Artist Spotlight: Liz Larner

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Artist Spotlight: Liz Larner

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Interview with Liz Larner, Galerie Max Hetzler, London, November 2021

In this exhibition, you bring together ceramic asteroids which float in outer space, with plastic floating on the surface of the earth. Can you discuss why you were drawn to each of these and the interplay between ceramic and plastic? 

In 2019, there was an incident where an asteroid passed by us quickly and didn't hit us. But we didn't realize it was about to hit us, or could have hit us, until after it had already passed. This seemed evidential of a contingency of the limits of our technology and blind luck. A blindness that kept us feeling safe and gave relief after the fact of something that did not happen. It caused a sense of simultaneous hope and fear in me, a feeling that I don’t have the words to describe. 

During this time, I was thinking about plastic, and how asteroids are this thing that we cannot control. And our plastic use is theoretically something that we could control. In thinking about these two different kinds of potential catastrophes, it made me want to bring them together to create an impossible landscape, a seascape or skyscape at once. The exhibition brings together two places that can never actually be together.

Liz Larner, Nyx, 2021. Ceramic, glaze and glass 61 x 95.3 x 26.7 cm.; 24 x 37 1/2 x 10 1/2 in. © Liz Larner, Courtesy the artist and Galerie Max Hetzler Berlin | Paris | London

You have used many different materials in your career — ranging from bacterial cultures to leather, gauze, chain or ceramic. What is your process like in approaching each new material?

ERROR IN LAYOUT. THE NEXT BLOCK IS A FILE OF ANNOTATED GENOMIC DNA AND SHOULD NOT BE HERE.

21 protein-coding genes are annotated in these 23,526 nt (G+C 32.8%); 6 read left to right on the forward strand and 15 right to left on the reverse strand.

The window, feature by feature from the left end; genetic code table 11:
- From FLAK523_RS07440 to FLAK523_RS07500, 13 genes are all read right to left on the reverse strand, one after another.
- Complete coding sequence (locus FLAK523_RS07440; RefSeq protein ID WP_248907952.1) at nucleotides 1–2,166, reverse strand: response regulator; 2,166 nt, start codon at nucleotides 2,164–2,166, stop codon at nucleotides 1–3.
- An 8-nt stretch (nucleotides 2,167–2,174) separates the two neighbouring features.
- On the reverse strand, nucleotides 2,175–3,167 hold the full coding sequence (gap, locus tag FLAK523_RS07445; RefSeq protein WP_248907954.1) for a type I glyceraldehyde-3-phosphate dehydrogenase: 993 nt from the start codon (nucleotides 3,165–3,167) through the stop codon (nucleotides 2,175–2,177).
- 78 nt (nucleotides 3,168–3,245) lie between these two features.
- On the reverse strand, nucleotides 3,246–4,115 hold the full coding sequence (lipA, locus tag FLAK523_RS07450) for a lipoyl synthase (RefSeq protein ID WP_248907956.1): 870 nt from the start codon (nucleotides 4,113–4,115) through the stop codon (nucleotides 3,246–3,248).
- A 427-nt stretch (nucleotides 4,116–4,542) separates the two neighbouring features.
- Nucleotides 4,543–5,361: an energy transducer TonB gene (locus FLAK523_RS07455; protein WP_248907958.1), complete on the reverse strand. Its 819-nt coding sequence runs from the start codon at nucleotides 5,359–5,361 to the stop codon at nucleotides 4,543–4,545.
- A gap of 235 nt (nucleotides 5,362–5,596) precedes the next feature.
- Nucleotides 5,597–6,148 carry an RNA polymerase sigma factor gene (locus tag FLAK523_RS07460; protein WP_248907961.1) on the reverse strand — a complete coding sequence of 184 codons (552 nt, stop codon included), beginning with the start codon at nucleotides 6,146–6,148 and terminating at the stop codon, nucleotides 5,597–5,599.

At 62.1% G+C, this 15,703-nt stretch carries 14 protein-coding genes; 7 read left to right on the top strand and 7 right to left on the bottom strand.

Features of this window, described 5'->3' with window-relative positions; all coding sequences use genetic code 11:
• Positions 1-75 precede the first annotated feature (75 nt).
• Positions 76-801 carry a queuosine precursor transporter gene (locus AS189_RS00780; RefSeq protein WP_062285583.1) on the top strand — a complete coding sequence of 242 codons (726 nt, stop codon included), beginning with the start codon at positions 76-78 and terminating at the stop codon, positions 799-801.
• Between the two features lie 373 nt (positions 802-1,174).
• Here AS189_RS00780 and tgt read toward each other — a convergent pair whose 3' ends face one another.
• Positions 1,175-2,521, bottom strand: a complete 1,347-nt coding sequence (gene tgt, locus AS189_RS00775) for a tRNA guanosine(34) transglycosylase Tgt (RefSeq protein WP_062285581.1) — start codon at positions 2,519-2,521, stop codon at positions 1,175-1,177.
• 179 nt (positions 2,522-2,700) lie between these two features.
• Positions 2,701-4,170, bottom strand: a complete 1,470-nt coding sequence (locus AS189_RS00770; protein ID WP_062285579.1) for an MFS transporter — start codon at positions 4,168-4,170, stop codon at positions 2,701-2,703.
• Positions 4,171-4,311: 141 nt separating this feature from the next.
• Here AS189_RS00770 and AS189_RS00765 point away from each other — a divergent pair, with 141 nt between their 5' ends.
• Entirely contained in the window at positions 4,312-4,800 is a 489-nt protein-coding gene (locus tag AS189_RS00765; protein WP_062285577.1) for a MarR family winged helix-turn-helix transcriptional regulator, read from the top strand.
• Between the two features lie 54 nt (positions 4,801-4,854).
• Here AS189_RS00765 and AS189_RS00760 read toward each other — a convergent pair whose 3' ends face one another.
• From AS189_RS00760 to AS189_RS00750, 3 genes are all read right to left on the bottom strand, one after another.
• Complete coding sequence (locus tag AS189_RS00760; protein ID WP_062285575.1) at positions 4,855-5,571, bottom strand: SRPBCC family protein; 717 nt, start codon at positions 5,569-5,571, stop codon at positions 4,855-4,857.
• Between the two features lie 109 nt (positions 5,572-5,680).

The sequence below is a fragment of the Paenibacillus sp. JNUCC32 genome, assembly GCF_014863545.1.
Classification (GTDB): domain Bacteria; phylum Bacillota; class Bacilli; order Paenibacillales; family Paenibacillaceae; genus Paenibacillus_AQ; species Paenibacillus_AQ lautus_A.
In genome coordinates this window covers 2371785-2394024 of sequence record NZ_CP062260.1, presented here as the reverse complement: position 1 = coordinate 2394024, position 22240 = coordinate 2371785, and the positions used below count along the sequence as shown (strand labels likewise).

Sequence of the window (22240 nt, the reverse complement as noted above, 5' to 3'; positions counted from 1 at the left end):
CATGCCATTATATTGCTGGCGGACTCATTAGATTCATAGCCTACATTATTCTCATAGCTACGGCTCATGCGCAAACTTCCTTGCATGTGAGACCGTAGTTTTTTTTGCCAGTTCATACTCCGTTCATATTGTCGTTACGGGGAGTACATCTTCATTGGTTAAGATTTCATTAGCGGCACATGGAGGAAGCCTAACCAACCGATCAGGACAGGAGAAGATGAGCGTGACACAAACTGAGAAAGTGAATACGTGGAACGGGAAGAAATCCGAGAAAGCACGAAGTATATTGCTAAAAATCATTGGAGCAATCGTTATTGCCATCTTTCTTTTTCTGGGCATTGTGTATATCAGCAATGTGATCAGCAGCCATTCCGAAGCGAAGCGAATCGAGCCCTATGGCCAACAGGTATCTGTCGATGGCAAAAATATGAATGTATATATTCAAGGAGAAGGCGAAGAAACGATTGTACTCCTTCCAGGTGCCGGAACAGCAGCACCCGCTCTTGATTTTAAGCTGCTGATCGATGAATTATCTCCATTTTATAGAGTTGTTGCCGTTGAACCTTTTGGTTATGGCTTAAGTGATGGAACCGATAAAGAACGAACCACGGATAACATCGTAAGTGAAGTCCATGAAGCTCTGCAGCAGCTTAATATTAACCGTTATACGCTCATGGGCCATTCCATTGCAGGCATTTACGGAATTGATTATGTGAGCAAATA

Materials have been important to me from the beginning. When I first came to it, I broke it into three categories: what something is, what something is called, and what we think about it. For instance, we all have intimate knowledge of ceramic. We encounter it all the time, from the very intimate, like a cup of coffee, to the subway station to your own bathroom. It's something we know well without being necessarily intimate with it.

Installation view, Liz Larner, Galerie Max Hetzler, London, 2021 - 2022 © Liz Larner, Courtesy the artist and Galerie Max Hetzler Berlin | Paris | London. Photo: Jack Hems

Plastic is a relatively new material in your work. Could you discuss how and why you came to it? 

About four years ago, China stopped accepting recycling from America, which had a huge effect on the amount of plastic that entered the environment. I live on the West Coast by the Pacific and that's where what has become to be known as the Great Pacific Plastic Patch—a 1.6-million-kilometer patch of discarded plastic floating between Hawaii and California—was discovered by a sailor. Since I was using plastic almost every day, I just started to collect it from my family. Initially, I didn't know what I wanted to do with it.

The plastic garbage is an interesting trace of the body, of the materiality of the quotidian, the receptacles and remnants of what we have consumed. How does the use of garbage relate to the human body?